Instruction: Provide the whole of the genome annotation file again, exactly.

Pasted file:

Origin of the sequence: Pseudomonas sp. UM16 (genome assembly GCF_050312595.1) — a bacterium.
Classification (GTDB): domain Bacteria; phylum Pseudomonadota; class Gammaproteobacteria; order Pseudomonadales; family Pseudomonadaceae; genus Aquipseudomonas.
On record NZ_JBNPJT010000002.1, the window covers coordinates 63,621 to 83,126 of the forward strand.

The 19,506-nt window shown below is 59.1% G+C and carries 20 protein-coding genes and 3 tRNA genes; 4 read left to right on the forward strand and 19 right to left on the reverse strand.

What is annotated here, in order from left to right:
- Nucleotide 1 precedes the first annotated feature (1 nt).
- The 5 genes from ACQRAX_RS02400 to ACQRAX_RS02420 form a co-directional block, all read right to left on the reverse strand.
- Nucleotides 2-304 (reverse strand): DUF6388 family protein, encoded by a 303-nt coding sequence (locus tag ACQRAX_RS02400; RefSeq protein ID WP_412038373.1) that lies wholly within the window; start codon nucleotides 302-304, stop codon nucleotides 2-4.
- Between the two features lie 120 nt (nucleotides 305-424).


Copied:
Origin of the sequence: Pseudomonas sp. UM16 (genome assembly GCF_050312595.1) — a bacterium.
Classification (GTDB): domain Bacteria; phylum Pseudomonadota; class Gammaproteobacteria; order Pseudomonadales; family Pseudomonadaceae; genus Aquipseudomonas.
On record NZ_JBNPJT010000002.1, the window covers coordinates 63,621 to 83,126 of the forward strand.

The 19,506-nt window shown below is 59.1% G+C and carries 20 protein-coding genes and 3 tRNA genes; 4 read left to right on the forward strand and 19 right to left on the reverse strand.

What is annotated here, in order from left to right:
- Nucleotide 1 precedes the first annotated feature (1 nt).
- The 5 genes from ACQRAX_RS02400 to ACQRAX_RS02420 form a co-directional block, all read right to left on the reverse strand.
- Nucleotides 2-304 (reverse strand): DUF6388 family protein, encoded by a 303-nt coding sequence (locus tag ACQRAX_RS02400; RefSeq protein ID WP_412038373.1) that lies wholly within the window; start codon nucleotides 302-304, stop codon nucleotides 2-4.
- Between the two features lie 120 nt (nucleotides 305-424).